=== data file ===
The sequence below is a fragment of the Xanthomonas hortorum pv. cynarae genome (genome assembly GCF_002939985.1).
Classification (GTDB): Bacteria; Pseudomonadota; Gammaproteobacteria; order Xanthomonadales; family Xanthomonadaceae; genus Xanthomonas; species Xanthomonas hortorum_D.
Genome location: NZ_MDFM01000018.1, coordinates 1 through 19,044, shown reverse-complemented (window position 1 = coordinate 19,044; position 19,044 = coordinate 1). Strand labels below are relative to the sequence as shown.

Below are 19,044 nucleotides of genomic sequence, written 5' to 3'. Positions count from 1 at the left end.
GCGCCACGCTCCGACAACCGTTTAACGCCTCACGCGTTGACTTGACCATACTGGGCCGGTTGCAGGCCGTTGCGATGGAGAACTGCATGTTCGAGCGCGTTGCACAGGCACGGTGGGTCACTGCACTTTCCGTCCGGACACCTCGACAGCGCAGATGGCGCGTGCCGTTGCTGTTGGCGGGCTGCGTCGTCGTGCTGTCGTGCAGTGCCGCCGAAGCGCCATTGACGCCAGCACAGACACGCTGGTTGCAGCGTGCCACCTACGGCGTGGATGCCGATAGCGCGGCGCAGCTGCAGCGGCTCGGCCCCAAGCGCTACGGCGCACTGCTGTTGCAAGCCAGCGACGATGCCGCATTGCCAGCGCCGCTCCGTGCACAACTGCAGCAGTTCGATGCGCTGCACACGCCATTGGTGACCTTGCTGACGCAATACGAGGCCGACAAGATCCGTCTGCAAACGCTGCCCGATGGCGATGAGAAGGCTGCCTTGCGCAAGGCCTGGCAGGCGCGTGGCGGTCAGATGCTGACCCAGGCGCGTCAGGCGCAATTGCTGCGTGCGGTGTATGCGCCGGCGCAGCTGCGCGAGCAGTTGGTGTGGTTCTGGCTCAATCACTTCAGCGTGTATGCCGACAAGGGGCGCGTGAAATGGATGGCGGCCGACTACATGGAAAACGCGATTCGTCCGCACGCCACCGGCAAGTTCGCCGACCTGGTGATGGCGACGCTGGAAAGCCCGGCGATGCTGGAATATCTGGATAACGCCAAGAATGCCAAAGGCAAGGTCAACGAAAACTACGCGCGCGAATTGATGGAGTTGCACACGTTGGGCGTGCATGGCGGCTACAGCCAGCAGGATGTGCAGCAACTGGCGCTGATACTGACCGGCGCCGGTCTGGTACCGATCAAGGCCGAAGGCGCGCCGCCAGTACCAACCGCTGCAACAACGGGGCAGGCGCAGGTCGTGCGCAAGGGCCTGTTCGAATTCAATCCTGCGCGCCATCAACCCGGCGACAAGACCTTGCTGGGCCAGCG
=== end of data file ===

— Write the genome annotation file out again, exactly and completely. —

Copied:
The sequence below is a fragment of the Xanthomonas hortorum pv. cynarae genome (genome assembly GCF_002939985.1).
Classification (GTDB): Bacteria; Pseudomonadota; Gammaproteobacteria; order Xanthomonadales; family Xanthomonadaceae; genus Xanthomonas; species Xanthomonas hortorum_D.
Genome location: NZ_MDFM01000018.1, coordinates 1 through 19,044, shown reverse-complemented (window position 1 = coordinate 19,044; position 19,044 = coordinate 1). Strand labels below are relative to the sequence as shown.

Below are 19,044 nucleotides of genomic sequence, written 5' to 3'. Positions count from 1 at the left end.
GCGCCACGCTCCGACAACCGTTTAACGCCTCACGCGTTGACTTGACCATACTGGGCCGGTTGCAGGCCGTTGCGATGGAGAACTGCATGTTCGAGCGCGTTGCACAGGCACGGTGGGTCACTGCACTTTCCGTCCGGACACCTCGACAGCGCAGATGGCGCGTGCCGTTGCTGTTGGCGGGCTGCGTCGTCGTGCTGTCGTGCAGTGCCGCCGAAGCGCCATTGACGCCAGCACAGACACGCTGGTTGCAGCGTGCCACCTACGGCGTGGATGCCGATAGCGCGGCGCAGCTGCAGCGGCTCGGCCCCAAGCGCTACGGCGCACTGCTGTTGCAAGCCAGCGACGATGCCGCATTGCCAGCGCCGCTCCGTGCACAACTGCAGCAGTTCGATGCGCTGCACACGCCATTGGTGACCTTGCTGACGCAATACGAGGCCGACAAGATCCGTCTGCAAACGCTGCCCGATGGCGATGAGAAGGCTGCCTTGCGCAAGGCCTGGCAGGCGCGTGGCGGTCAGATGCTGACCCAGGCGCGTCAGGCGCAATTGCTGCGTGCGGTGTATGCGCCGGCGCAGCTGCGCGAGCAGTTGGTGTGGTTCTGGCTCAATCACTTCAGCGTGTATGCCGACAAGGGGCGCGTGAAATGGATGGCGGCCGACTACATGGAAAACGCGATTCGTCCGCACGCCACCGGCAAGTTCGCCGACCTGGTGATGGCGACGCTGGAAAGCCCGGCGATGCTGGAATATCTGGATAACGCCAAGAATGCCAAAGGCAAGGTCAACGAAAACTACGCGCGCGAATTGATGGAGTTGCACACGTTGGGCGTGCATGGCGGCTACAGCCAGCAGGATGTGCAGCAACTGGCGCTGATACTGACCGGCGCCGGTCTGGTACCGATCAAGGCCGAAGGCGCGCCGCCAGTACCAACCGCTGCAACAACGGGGCAGGCGCAGGTCGTGCGCAAGGGCCTGTTCGAATTCAATCCTGCGCGCCATCAACCCGGCGACAAGACCTTGCTGGGCCAGCG